Could you just…

…wait for Grandma? How about a cheese?

…get your finger out of the cake and say cheese?

(for Cee’s On The Hunt for Joy challenge: say cheese. Grateful, as always, for family.)

Grateful for Openings

“I bought a turkey roll and frozen stuffing,” Ric announced after a recent grocery shop.

I might have raised an eyebrow.

“Thought we could have it on Christmas day.”

“We’re going to visit Mom on Christmas day,” I reminded him. “At the nursing home.”

As a blended family, Ric and I surrendered Christmas day a long time ago. As long as Ric’s Mom was alive, we’d pick her up and spend the day at a casino, usually ending up with a tuna sandwich in the restaurant. After she passed, Ric and I went alone. Then we started going south, avoiding the day altogether. But when Ric gets something in his head….

So turkey went into the oven as we headed out the door for the forty-minute drive.

What are you doing for dinner? A text from my younger sister.

Ric’s cooking here if you want to come.

They never come. My family of origin doesn’t do holidays anymore. It’s just the way it is.

We’d love to come if it’s not too much work.

We visited Mom, and our eldest daughter showed up with two of our granddaughters. We exchanged gifts and ate goodies, and then moved on to visit my older sister – also in the nursing home. More gifts passed hands.

I texted D as we headed home. Fog had set in. She was worried about it.

Back at home, Ric busied himself with prepping the rest of the meal, and I rested. At five, the doorbell rang. There was my younger sister and her husband bearing gifts.

I can’t remember a Christmas dinner tasting so good. Maybe it was the conversation, or just the sheer joy of sharing it with family.

It’s never too late, I realize, to start new traditions.

Tonight my heart is filled with gratitude, and I am hopeful.

(Thursdays are currently dedicated to gratitude. Image from personal collection.)

Pausing to Revel

Remnants of wrapping paper peek out from under the sofa. Leftover goodies tempt from the countertop. In the aftermath of our family gathering, I pause to enjoy the peace, processing the sweetness of the day.

So many precious moments:

“Grandma, can we have another present?” Three-year-old August, so enthralled with the magic of the day.

“Mom, this soup is the best yet!” So heartwarming to be able to cook for loved ones and witness their enjoyment.

“Who wants to help Grandma?” Three eager faces gathering around.

My heart is full and I am exhausted.

This is the advantage of this stage of life: the ability to imbibe in the pause.

(Thursdays I write about the things that fill me with gratitude. My challenge this week is “pause“. Image from personal collection.)

Paradoxical

Fear and intimidation formed the basis of his power. To this day I tremble, afraid I’ve misstepped – parked the car wrong, forgot to close the door properly, or spoken out of turn. My father was a hand grenade with the pin perpetually pulled.

He was also motivational, citing the works of Carnegie, Peale, Gibran, and even Rumi. His brilliance was a light for me to follow, although I never understand the paradox between this worldly man and the ticking time bomb.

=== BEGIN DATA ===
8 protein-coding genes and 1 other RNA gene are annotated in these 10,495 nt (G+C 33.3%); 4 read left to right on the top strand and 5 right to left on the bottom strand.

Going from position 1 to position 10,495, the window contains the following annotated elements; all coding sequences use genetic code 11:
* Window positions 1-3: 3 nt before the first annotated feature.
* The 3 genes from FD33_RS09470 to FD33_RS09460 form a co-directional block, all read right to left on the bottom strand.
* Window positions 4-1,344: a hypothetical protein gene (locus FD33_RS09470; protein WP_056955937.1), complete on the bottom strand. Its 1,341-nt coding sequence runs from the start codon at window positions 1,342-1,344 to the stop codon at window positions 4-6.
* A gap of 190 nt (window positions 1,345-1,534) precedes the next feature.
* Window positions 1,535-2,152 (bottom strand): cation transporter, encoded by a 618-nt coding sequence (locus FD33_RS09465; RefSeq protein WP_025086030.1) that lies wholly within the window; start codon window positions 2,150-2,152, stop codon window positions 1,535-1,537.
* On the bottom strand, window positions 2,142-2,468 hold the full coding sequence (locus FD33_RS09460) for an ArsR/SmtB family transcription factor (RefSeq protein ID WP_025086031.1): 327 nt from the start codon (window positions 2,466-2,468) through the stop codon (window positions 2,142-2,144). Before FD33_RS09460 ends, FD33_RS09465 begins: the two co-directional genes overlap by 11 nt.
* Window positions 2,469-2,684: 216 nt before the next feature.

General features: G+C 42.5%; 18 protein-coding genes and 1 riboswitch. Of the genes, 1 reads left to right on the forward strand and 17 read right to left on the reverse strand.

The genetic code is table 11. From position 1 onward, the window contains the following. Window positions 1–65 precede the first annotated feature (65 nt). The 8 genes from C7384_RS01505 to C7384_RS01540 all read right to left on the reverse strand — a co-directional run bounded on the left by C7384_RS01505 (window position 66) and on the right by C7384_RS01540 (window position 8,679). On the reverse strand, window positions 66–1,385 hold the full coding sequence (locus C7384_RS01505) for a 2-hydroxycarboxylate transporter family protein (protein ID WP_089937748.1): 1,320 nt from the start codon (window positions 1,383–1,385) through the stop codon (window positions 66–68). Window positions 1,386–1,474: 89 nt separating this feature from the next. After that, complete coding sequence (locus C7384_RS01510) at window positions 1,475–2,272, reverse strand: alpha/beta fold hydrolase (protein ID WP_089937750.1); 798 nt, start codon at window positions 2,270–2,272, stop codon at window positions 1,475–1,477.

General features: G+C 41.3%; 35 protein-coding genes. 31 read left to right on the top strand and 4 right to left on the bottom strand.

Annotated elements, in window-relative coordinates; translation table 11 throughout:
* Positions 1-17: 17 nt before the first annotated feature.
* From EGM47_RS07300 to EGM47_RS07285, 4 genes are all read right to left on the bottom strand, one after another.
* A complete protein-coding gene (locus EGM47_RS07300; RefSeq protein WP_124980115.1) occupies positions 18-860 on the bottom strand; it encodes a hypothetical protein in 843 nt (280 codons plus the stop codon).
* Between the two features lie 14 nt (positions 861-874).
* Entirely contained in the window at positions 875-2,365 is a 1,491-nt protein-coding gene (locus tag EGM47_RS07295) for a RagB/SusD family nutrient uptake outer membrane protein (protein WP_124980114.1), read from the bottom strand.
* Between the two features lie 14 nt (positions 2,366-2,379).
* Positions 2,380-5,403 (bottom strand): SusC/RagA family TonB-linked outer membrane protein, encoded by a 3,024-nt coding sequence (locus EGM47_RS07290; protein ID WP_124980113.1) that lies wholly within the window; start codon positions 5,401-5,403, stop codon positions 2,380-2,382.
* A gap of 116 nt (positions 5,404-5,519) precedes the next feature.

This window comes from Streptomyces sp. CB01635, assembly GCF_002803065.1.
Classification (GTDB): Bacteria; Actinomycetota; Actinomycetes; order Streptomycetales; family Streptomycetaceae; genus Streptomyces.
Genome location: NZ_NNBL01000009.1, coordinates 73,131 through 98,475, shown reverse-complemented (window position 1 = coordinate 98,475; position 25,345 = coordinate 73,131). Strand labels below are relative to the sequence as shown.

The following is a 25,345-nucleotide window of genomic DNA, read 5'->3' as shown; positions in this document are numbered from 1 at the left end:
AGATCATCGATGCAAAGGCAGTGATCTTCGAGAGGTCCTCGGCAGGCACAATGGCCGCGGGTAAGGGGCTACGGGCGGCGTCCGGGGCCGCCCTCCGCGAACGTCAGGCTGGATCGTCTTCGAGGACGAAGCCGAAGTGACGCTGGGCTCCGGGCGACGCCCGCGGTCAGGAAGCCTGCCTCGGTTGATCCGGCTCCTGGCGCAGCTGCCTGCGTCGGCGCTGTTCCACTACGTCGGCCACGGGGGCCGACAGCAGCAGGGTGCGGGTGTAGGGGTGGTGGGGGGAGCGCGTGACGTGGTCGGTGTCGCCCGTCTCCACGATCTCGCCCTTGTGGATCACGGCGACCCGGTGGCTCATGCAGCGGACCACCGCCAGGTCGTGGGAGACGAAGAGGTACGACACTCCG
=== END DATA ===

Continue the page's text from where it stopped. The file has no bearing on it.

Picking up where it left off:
He spoke of love with tears in his eyes, as if he recognized his own failing, as if love was something he didn’t deserve. In his final years, realizing the error of his ways, he cried often.

I didn’t know how to react. The man had broken me in so many ways – broken all around him. I could not just forgive and forget.

Love is paradoxical – its’ contours seldom defined by expectations.

Am I grateful that I had the father I did? Absolutely. I recognize that in his wake I am challenged, but also given the resources to overcome. Many times I wanted to walk away, and yet, I didn’t, sensing that there was more to be uncovered in this dance of love and hate.

Father has been gone for more than a decade. I still wrestle with the paradox.

( Reena’s Exploration this week is paradox. Images are from personal collection. Maple trees and snapdragons remind me of my father.)

Blessings Plus a Year

Sunflowers and chocolates kick off my birthday week. Delivered by daughter and her family made it all the more special. I share my birthday month with now seven-year-old Sloane and our youngest, so July is filled with blessings.

We are adjusting to the role reversals here – I now drive Ric to appointments, and do the waiting. Lots of time to think. Lots of time to count the “thank goodnesses”.

Thank goodness we were home when this happened. Ric had planned on driving down, by himself, to Arizona to sell the RV, but that was thwarted by paperwork.

Thank goodness he didn’t ignore the signs and wait until things were much worse. “Prevention,” the doctor told us, “saves a lot of damage.” We are waiting on further instructions, but the test results indicate he will need some sort of medical intervention to clear blocked arteries.

Thank goodness I had been practicing driving, so I already had the confidence built up – not to mention that Ric is a patient and gentle passenger.

Today I feel the blessing of being watched over and protected.

Life is good.

(Images from personal collection.)